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Colostomy questions

Chemo_Princess's picture
Posts: 105
Joined: Aug 2009

Hello all.  I was diagnosed with stage 3c Ovarian Cancer in April 2009.  I had surgery(hysterectomy, splenectomy) and 6 cycles of chemo--Cisplatin, Taxotere and Taxol.  After all that the Pet scan showed a tumor that survived.
The tumor is located on my rectum. I've been on Avastin for 6 months and while it is shrinking the tumor my doctor said it will not completely shrink it. She says my only chance of being cancer free is a colostomy. 
I am hoping to find someone who has been thru a colostomy. I'd like to know about healing time, if it stinks all the time, if you can hide the bag under clothes. Also I am 31 so if anyone my age can offer advise that would be greatly appreciated.
Blessings to all of you!

Patteee's picture
Posts: 950
Joined: Jul 2009

Hi Natalie

Colostomy? Well, you have come to the right place! There are many of us who have dealt with this and many who still are. We are always sorry to have someone join our little group- but happy you found us, so glad you did :)

My colostomy was temporary- due to my colon resection was an emergency- no time to prep the colon so ended up with a colostomy. Had it for 6 months while I went through chemo, then it was reversed. (just wrote about that below!)

First, if there is anyway you can meet with a stoma nurse BEFORE the surgery- actually the sooner the better. They are creatures of a different stripe and this world is blessed to have them. Each and everyone of them. They are fountains of information, nothing is off topic or out of bounds, they deal with it all. Surely God has a special place for such dynamic, wonderful beings! Truly, you will feel so much better after talking to them-

I approached mine as being along these lines: Each of us poops, and accept for those with strange fetishes, it is in private. Nothing anyone talks about, but we all do it. Some of us poop through a hole in the butt while sitting down, others into a bag through a hole in the front. I learned a lot about it from the stoma nurses at Mayo after the surgery- and they were the ones I called when I had a problem. Even went down several times just to have them check it and have them give me additional guidance.

Does it stink? yes, if the seal is not good, it will smell. One of the trips I made to Mayo was specifically for this- I could not get enough of a good seal to entrap the smell. They finally got me using a different appliance, where the seal was better- and then no more problems. Does it hide under clothes? Yes- I would fold mine over and tuck it in my undies.

The actual changing of it- I changed mine several times a day- kept a bunch of plastic bags in the bathroom- would light a few candles, use some room spray and then take it off. Yes, it does stink- I think most of us would agree with this. Not sure exactly why, but for me it was way worse than what was coming out of butt into the toliet smell wise. I would drop the bag (I wore one pieces that I didn't have to clean out or dump out, I just took them off and threw the whole thing away) into a plastic bag and tie up the bag so ALL smell was enclosed, then pitch it.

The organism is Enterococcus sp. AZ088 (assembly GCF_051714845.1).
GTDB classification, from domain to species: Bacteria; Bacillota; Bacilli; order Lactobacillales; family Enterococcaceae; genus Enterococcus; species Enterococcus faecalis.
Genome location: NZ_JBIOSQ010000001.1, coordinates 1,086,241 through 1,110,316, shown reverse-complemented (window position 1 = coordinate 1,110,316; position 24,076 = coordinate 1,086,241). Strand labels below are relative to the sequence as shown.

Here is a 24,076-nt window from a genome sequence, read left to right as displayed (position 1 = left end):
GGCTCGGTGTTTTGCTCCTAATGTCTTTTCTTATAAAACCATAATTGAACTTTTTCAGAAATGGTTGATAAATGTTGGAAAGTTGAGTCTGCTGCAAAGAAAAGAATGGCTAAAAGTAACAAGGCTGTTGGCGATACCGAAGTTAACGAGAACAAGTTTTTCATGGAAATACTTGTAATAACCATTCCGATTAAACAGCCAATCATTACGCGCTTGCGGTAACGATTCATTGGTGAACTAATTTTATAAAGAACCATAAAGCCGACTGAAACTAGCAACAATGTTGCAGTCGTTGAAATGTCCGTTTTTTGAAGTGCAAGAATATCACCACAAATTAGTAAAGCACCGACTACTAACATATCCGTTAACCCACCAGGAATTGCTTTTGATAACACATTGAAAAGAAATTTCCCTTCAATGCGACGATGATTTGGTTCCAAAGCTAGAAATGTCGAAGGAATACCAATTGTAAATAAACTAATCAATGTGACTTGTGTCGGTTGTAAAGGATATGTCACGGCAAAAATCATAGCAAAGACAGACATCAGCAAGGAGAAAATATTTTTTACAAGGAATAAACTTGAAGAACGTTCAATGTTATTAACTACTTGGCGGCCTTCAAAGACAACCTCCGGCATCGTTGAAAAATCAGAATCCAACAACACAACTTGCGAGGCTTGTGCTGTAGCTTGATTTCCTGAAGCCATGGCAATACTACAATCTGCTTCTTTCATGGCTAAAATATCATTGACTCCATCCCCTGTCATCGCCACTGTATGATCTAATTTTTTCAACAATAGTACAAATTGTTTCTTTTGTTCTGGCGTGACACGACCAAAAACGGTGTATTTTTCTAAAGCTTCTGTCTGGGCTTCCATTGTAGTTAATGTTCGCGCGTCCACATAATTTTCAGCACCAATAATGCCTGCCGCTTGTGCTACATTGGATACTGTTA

Bunch more will chime in with their experiences. Best of luck!

Posts: 1956
Joined: Oct 2009

how soon you're up and trying to walk while still in hospital waiting for them to let you eat some solid food. However long op takes, you'll be out of it (mine had problems, lasted 6 1/2 hours, spent 8 days in hosp cos of setback 4th day-but that was my experience only), You'll have some tubes and such sticking out of you when you wake up (drainage cups,etc)and be in pain so always ask for more pain meds both in hosp and for when you go home, after 5 or so days if all goes well.
As for living with bag:no one knows I have it. I've only recently been able to really start walking around(Op was sept 2, still doing postop chemo)and tho I use a cane now, I always wera long shirts; drawstring pants (no more belts or jeans jet-you might dress a bit differently,as a woman but you can hide the bag (Idon't fold minbe, or use a belt,etc).
For now, worry about getting thru and recovering from surgery while you get accustomed to removing/replacing /emptying bag and learn to look at the new you in the mirror.
I was 26 days short of 59 when I had my colostomy. If you trust your surgeon and other docs and have someone to help you out till you can do for yourself, with a postitive attitude you'll do fine.
You can learn on this site about adjusting to life after/during recovery after your op
Hoping for a smooth operation with minimal pain and a swift recovery...STEVE

PS:AS for the "Stink".....Thats you, you're alive if you make it and smell it. I've learned to savor it in a way.

geotina's picture
Posts: 2123
Joined: Oct 2009

I am so sorry you are experiencing yet another cancer. My hubby does not have a colostomy but I have learned from this board that placement is important. On ostomy nurse can help you with this, they will go over clothing, underwear, etc. and many times can mark your tummy for the surgeon where the stoma should go.

Welcome to the board but I am so sorry you have to be here, especially at such a young age.

Take care and let us know how things go.


Posts: 198
Joined: Nov 2009